Love without touch

From New Internationalist Easier English Wiki
Jump to navigation Jump to search

Love without touch

Bankolay Turay remembers waiting six months, eighteen days and eight hours to hug his new girlfriend.


Ebola was still strongest when I started university. I was excited about university I hoped to make friends and have a lot of fun.

But then Ebola came. The University of Makeni now had strict rules: no hugging, no touching, no shaking of hands, regular temperature checks and hand washing. Students were afraid of other students. There were reports of new cases every day at the university – other students and lecturers.

It was a sad, lonely time.

I was at university one morning when I saw her. At first, I thought she was not real, a dream! She was walking to class in a red blouse and black shoes with her natural hair in plaits. I couldn’t stop looking at her – the three-hour lecture passed in what felt like 30 minutes.


In 2014, Ebola spread through West Africa. It was the longest, and biggest disease in history

When class finished, I went to speak to her. She told me her name, we exchanged phone numbers and she disappeared.

It was hard to start anything at university. Everybody was watching, ready to say: ‘This is Ebola! Be careful.’ We were afraid. So we started to talk on the phone. We used WhatsApp, text messages, and called.

It started slowly. It was difficult to get to know each other without touching. I didn’t know her address. But as time went on, we got closer.

For six months, eighteen days, and eight hours, our relationship was only on the phone. We sent many WhatsApp messages till late at night. An hour without a message made me worry!

But it was also fun. She said, ‘Have you had breakfast?’ I said no. ‘OK I will WhatsApp you a cup of tea.’ It was like living together.

One day there was a flood – it rains a lot in Makeni – and I was at home without food. I called her and asked if she had any food at home. She said, ‘I’ll send a boat with some food, give me 45 minutes.’ Exactly 45 minutes later she called and said, ‘We have a problem. Immigration officers have taken the boat because it’s not licensed.’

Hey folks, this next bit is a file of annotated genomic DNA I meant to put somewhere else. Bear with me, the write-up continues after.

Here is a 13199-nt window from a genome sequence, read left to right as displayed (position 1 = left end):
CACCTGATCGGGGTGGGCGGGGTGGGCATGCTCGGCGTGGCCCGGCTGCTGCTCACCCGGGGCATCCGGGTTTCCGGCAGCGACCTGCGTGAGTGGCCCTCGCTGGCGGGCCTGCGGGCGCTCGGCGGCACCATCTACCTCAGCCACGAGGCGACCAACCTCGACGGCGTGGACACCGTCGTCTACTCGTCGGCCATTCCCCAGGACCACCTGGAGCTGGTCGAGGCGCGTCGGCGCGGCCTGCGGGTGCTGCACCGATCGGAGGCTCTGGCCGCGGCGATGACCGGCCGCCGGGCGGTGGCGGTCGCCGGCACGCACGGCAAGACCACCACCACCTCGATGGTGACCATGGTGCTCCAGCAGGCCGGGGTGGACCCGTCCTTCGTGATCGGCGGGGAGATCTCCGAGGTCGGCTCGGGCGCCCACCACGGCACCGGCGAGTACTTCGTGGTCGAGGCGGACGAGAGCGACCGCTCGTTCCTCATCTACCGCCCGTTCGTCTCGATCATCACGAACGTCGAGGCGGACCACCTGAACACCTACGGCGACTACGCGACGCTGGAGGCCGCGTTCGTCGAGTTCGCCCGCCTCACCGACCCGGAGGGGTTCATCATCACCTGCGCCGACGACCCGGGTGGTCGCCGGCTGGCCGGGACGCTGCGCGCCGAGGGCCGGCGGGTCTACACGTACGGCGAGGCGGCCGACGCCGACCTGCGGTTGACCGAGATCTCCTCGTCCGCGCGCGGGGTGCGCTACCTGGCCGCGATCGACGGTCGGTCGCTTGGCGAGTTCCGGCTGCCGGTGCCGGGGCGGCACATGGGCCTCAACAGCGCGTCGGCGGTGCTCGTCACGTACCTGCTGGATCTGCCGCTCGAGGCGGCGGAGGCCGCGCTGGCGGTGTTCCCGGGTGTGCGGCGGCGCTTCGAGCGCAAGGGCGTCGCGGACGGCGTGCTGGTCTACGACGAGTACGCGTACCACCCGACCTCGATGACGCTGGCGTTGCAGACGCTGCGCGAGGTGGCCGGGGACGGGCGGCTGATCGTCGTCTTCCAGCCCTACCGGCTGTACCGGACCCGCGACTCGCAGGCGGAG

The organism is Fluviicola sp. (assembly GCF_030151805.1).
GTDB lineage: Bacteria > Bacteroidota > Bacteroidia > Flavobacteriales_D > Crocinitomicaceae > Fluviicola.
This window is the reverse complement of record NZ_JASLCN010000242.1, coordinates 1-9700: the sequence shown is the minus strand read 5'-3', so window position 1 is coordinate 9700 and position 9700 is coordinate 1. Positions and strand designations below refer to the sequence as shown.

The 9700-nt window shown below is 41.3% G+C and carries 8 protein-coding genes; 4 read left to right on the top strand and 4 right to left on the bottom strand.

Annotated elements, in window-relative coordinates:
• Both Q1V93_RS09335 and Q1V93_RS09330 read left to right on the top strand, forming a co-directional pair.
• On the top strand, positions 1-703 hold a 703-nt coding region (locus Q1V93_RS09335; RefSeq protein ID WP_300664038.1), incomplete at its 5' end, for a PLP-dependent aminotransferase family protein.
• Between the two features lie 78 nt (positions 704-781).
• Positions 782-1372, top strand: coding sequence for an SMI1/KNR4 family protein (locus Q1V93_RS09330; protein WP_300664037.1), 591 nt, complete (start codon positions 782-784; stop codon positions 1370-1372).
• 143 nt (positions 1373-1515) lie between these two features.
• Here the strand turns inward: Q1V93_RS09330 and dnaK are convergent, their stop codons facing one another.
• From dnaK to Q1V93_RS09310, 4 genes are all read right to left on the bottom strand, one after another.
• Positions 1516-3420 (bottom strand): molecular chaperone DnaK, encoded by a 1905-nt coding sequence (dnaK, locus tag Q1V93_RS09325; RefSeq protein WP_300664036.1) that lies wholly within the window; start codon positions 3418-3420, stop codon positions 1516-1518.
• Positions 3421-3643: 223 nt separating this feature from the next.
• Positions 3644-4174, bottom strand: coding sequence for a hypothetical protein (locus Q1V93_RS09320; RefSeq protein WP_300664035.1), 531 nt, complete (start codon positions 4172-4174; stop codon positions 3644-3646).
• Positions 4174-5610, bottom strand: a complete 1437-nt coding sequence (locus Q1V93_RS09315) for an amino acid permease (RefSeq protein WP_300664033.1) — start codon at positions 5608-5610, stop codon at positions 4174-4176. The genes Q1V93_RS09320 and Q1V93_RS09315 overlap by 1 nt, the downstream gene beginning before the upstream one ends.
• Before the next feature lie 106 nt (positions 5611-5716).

Sometimes it was crazy. I felt like I was in prison for the first time. I thought about her all the time. I asked myself, ‘How long can I do this?’

When we waited 42 days for Sierra Leone to be free from Ebola, it gave us new hope. I counted every day with many others, and when the final day came, we arranged to meet at 7pm.

I prepared really carefully. I checked my jacket again and again. When I finally got dressed, I was wearing black shoes and a tuxedo with a black bow-tie. I’d asked her to wear the same clothes as the day I saw her – and she’d told me to dress for a job interview.

As I sat down, somebody touched me on my shoulder. She said, ‘You can have the job!’ She smiled full of happiness. I smiled and we hugged for more than five minutes.

We looked into each other’s eyes for a long time, we breathed in and out together. It was a strong moment. Then finally we kissed. She spoke first: ‘I missed you.’ We talked for a long time.

We spent half of the night out in Makeni, with the loud taxi horns, the shouts of ‘Ebola Don Don!’ (Ebola is finished!). Then we held hands and we walked three kilometres to my house where we sat and drank a toast to the end of Ebola, exams, and to our new relationship.

We still talk about the hug. We still remember it. We say it will be more important than our wedding day. It will be in our hearts forever. Bankolay Turay


(This article has been simplified so the words, text structure and quotes may have changed).